Economy is top concern, national exit poll shows
WASHINGTON Preliminary results from a national exit poll in today’s elections:
ECONOMY TOPS THE CHARTS
Sixty percent of voters said the economy was the biggest issue facing the country, about the same percentage as 2008. Next were health care (18 percent) and the deficit (15 percent). A measly 4 percent said foreign policy was the top issue. Seventy-seven percent of voters called the economy not so good or poor.
BIGGEST ECONOMIC CONCERNS: JOBS AND PRICES
Just under four in 10 voters said unemployment was the biggest economic problem facing voters like them. Nearly as many called rising prices the biggest economic problem. Taxes and housing were a distant third and fourth, respectively.
MORE IN TOUCH
Fifty-two percent of voters said that President Barack Obama is more in touch with people like them, compared to 44 percent for Republican challenger Mitt Romney.
MOST FAVOR TAX INCREASE
Six in 10 voters said that taxes should be increased. Nearly half of voters said that taxes should be increased on income over $250,000, as Obama has called for, while 1 in 7 said taxes should be increased for all. Just over one-third said taxes should not be increased for anyone. But more than six in 10 voters said taxes should not be raised to cut the budget deficit.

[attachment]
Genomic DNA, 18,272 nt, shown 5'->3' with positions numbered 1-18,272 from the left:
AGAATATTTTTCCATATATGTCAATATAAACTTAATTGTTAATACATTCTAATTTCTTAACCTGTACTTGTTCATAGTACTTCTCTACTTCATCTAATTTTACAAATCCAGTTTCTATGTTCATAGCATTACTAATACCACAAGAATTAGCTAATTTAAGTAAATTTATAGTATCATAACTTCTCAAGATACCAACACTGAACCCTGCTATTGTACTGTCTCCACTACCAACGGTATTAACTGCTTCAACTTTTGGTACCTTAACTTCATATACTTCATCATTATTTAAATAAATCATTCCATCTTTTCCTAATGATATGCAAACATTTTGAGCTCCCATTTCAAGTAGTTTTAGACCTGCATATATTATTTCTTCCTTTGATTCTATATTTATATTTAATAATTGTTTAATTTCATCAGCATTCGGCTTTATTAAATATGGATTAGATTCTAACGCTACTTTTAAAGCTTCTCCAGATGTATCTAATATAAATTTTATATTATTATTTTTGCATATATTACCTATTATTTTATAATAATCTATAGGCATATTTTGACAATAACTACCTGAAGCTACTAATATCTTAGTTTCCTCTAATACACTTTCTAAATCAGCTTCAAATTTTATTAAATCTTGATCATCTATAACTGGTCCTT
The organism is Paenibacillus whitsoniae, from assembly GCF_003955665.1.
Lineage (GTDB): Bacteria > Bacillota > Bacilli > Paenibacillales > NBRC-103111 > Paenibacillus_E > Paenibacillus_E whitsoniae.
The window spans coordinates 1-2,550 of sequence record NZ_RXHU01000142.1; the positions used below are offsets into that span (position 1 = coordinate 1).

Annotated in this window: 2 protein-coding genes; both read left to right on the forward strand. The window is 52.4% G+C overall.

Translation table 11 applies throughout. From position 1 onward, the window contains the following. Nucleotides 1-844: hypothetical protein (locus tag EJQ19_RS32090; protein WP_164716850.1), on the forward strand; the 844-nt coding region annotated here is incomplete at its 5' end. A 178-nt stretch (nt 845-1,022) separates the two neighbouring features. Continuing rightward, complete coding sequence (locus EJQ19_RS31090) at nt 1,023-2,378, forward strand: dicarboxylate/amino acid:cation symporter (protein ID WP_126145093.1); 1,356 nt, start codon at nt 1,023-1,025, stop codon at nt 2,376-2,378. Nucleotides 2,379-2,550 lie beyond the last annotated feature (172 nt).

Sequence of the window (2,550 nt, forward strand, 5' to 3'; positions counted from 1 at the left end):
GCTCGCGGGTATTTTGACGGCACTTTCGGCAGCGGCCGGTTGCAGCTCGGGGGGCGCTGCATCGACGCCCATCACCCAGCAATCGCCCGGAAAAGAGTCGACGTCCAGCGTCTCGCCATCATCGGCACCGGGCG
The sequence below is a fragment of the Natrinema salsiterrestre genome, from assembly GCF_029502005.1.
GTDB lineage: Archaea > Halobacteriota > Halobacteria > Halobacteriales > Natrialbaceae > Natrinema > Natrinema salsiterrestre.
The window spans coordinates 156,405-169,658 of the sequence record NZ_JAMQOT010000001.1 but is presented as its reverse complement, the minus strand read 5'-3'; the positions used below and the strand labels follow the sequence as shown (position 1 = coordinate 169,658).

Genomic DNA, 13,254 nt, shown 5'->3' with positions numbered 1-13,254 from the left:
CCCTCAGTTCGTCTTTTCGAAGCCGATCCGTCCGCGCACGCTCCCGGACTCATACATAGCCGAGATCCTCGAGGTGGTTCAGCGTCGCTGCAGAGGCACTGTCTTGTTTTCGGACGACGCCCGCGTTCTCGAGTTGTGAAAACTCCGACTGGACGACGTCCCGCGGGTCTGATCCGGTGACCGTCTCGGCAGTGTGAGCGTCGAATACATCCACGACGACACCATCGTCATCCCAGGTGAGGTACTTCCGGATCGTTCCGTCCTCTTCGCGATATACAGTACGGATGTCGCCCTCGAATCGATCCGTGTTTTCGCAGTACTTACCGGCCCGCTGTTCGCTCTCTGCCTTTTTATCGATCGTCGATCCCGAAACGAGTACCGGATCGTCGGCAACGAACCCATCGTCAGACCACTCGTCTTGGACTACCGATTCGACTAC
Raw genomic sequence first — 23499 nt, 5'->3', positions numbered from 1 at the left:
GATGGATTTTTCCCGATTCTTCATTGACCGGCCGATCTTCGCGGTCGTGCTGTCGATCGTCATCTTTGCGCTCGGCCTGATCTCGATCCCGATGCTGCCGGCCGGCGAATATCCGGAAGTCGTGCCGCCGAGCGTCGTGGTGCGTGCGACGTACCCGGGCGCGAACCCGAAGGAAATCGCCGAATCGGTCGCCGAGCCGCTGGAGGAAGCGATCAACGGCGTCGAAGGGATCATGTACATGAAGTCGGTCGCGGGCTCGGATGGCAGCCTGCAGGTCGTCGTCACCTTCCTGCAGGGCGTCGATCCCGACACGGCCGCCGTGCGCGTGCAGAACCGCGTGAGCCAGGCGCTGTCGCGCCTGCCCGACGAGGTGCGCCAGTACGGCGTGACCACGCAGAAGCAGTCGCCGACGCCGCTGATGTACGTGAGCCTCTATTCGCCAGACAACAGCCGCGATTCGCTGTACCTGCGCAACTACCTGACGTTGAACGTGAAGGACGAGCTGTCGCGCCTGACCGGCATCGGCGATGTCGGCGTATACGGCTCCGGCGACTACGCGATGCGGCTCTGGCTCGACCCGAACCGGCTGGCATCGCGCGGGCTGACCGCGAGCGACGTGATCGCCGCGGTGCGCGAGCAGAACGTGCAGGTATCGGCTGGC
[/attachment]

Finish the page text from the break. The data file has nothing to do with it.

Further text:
HEALTH CARE SPLIT
Just under 50 percent of voters favored repealing some or all of Obamacare. Forty-three percent preferred that the health care law be expanded or left as is.
NO TO DEPORTATION
Only 3 in 10 voters said that most illegal immigrants working in the U.S. should be deported, while nearly two-thirds said such people should be offered a chance to apply for legal status.
VALUES & VISION
Just under one-third of voters said vision for the future mattered most in their vote for president, and a similar number said sharing their values was the most important candidate quality.
The survey of 18,237 voters was conducted for The Associated Press and the television networks by Edison Research. This includes preliminary results from interviews conducted as voters left a random sample of 350 precincts nationally Tuesday, as well as 4,389 who voted early or absentee and were interviewed by landline or cellular telephone from Oct. 29 through Nov. 4. Results for the full sample were subject to sampling error of plus or minus 2 percentage points; it is higher for subgroups.